a nonsuppurative arthritis and bursitis of lambs caused by Corynebacterium pseudotuberculosis.
see erosive arthritis (below).
see degenerative joint disease.
a number of antibiotics, particularly sulfonamide-trimethoprin, may cause an immune-mediated arthritis and other clinical signs, including glomerulonephritis, polymyositis and thrombocytopenia.
arthritis of unknown etiology, but associated with bowel disease such as ulcerative colitis and regional enteritis in humans. A similar condition has been recognized in dogs.
characterized by the erosion of articular cartilage and destruction of subchondral bone which is dramatically demonstrated radiographically. Generally these are the immune-mediated joint diseases and include canine rheumatoid arthritis (below), polyarthritis in Greyhounds, feline chronic progressive polyarthritis. Called also deforming arthritis.
occurs sporadically in calves, more commonly in lambs and as a major disease in pigs. In all species it is an acute or chronic, nonsuppurative arthritis.
the acute inflammatory stage of most infectious arthritides. The joint fluid is increased in volume and is turbid and mucinous, the fibrin appearing as a particulate deposit on the serous surface.
idiopathic nondeforming arthritis
occurs in dogs and uncommonly in cats in the absence of systemic lupus erythematosus or chronic infectious systemic disease. It may involve one or several joints with fever, lameness and muscle atrophy. The disease may be chronic and cyclic with spontaneous remissions and recurrences. Presumed to be immune-mediated.
noninfectious joint disease involving immune mechanisms. Seen mainly in dogs and cats. See also nonerosive arthritis (below).
may be caused by bacteria, mycoplasma, virus, fungus, rickettsiae, or protozoa in the joint only or as part of systemic infection.
see lymphocytic-plasmacytic synovitis.
Mycoplasma hyosynoviae and M. hyorhinis cause arthritis in pigs, the former with an accompanying polyserositis.
localization from a systemic infection in the joints causing septic arthritis, often in several joints, and infection in other vulnerable organs. Neonatal susceptibility is due to availability of the umbilical vessels as a port of entry and an inadequate defense until maternal antibodies provide passive immunity. Called also navel ill, omphalitis.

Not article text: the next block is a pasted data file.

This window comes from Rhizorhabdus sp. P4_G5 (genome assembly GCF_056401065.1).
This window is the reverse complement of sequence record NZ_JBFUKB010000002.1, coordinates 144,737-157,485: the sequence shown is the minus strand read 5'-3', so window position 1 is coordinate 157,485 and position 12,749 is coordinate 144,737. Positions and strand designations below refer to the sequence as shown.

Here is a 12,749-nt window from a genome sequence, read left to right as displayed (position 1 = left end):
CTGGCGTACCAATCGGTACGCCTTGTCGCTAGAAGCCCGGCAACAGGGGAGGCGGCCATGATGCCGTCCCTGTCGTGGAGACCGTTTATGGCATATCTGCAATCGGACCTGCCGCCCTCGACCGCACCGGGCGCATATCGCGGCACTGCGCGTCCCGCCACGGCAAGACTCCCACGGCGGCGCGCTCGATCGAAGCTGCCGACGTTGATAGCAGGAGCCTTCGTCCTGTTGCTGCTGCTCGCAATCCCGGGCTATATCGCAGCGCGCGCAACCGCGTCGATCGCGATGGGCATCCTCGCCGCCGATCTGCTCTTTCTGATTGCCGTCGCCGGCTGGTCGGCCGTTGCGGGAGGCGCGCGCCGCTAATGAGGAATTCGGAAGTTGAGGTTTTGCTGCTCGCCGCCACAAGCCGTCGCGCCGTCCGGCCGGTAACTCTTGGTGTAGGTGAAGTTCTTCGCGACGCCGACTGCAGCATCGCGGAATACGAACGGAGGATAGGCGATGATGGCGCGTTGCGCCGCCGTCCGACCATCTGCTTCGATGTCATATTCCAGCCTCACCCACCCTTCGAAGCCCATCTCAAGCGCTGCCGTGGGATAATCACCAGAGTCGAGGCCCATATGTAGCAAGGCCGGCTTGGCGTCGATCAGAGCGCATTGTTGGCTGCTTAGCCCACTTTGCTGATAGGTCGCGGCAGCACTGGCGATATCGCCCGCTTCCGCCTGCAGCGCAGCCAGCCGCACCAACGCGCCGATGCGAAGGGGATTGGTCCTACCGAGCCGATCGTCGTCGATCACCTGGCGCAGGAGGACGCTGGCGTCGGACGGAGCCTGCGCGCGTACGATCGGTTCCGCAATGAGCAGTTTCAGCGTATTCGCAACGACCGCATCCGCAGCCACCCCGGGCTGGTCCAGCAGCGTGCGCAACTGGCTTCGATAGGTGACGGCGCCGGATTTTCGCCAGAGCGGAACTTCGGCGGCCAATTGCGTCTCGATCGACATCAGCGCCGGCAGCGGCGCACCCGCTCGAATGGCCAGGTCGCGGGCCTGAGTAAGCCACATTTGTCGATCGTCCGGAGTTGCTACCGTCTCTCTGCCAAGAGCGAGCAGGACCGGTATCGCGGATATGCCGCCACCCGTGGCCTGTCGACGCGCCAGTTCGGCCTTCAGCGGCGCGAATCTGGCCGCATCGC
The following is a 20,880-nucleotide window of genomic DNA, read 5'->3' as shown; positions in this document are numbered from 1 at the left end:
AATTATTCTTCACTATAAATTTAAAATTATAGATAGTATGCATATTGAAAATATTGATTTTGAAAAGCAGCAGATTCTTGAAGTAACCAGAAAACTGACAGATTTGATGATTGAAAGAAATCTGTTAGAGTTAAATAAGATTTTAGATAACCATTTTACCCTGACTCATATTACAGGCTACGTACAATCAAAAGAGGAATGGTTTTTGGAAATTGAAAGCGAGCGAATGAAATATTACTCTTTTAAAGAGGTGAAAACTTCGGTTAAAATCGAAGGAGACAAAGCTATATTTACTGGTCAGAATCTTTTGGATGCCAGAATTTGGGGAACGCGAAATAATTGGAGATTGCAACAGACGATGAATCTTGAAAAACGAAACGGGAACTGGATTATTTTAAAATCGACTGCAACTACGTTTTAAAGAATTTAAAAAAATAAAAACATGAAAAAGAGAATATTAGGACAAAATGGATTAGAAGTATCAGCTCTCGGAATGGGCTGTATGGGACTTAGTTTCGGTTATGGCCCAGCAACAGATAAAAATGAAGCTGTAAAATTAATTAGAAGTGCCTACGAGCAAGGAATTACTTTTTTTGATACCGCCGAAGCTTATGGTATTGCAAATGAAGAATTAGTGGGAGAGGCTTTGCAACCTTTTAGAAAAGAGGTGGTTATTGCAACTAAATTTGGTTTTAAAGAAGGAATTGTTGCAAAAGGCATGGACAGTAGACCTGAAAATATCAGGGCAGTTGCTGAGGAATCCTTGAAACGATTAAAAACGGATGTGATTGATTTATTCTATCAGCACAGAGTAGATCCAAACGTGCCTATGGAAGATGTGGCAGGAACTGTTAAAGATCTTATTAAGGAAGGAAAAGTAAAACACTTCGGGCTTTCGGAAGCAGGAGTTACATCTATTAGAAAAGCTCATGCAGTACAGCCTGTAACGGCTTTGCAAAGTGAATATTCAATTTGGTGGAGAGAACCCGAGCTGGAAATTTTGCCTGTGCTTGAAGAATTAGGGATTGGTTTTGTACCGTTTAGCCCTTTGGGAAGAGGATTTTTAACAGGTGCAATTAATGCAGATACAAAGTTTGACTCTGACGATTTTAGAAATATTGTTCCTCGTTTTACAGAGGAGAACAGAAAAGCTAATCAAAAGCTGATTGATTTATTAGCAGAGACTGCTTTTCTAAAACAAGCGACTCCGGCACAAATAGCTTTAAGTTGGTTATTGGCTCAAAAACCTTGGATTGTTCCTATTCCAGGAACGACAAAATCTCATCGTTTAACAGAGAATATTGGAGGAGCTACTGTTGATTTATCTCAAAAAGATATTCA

includes those without significant radiographic changes. Includes the arthritis that occurs in association with canine systemic lupus erythematosus and chronic systemic infections, enteropathic arthritis and idiopathic nondeforming arthritis.
persistent proliferative arthritis
see periosteal proliferative polyarthritis.
the arthritis of goats caused by a retrovirus. The syndrome also includes encephalitis and pneumonia. Called also big-knee. See also caprine arthritis-encephalitis.
rheumatoid arthritis (RA)
a chronic, autoimmune disease of dogs that causes swelling and lameness in joints, often accompanied by systemic signs of fever, malaise and lymphadenopathy. The erosive, destructive changes in joints can be demonstrated on x-rays. The disease is similar to that described in humans and the diagnosis is usually based on satisfying criteria used for humans.
acute arthritis due to infection of a kind likely to establish a bacteremia or septicemia.
may be caused by trauma that penetrates the joint capsule, introducing infectious agents and resulting in an infectious arthritis, or injures articular cartilage or soft tissues supporting the joint.